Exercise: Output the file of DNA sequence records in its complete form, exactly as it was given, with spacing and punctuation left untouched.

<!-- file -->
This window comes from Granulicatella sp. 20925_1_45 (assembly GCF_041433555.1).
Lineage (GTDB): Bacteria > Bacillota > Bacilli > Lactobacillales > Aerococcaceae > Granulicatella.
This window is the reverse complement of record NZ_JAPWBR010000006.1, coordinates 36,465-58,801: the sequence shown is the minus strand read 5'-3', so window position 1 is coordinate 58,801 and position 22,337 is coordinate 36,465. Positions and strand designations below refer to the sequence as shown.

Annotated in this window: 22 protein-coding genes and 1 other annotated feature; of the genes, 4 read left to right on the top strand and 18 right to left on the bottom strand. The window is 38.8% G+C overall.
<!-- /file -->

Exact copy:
This window comes from Granulicatella sp. 20925_1_45 (assembly GCF_041433555.1).
Lineage (GTDB): Bacteria > Bacillota > Bacilli > Lactobacillales > Aerococcaceae > Granulicatella.
This window is the reverse complement of record NZ_JAPWBR010000006.1, coordinates 36,465-58,801: the sequence shown is the minus strand read 5'-3', so window position 1 is coordinate 58,801 and position 22,337 is coordinate 36,465. Positions and strand designations below refer to the sequence as shown.

Annotated in this window: 22 protein-coding genes and 1 other annotated feature; of the genes, 4 read left to right on the top strand and 18 right to left on the bottom strand. The window is 38.8% G+C overall.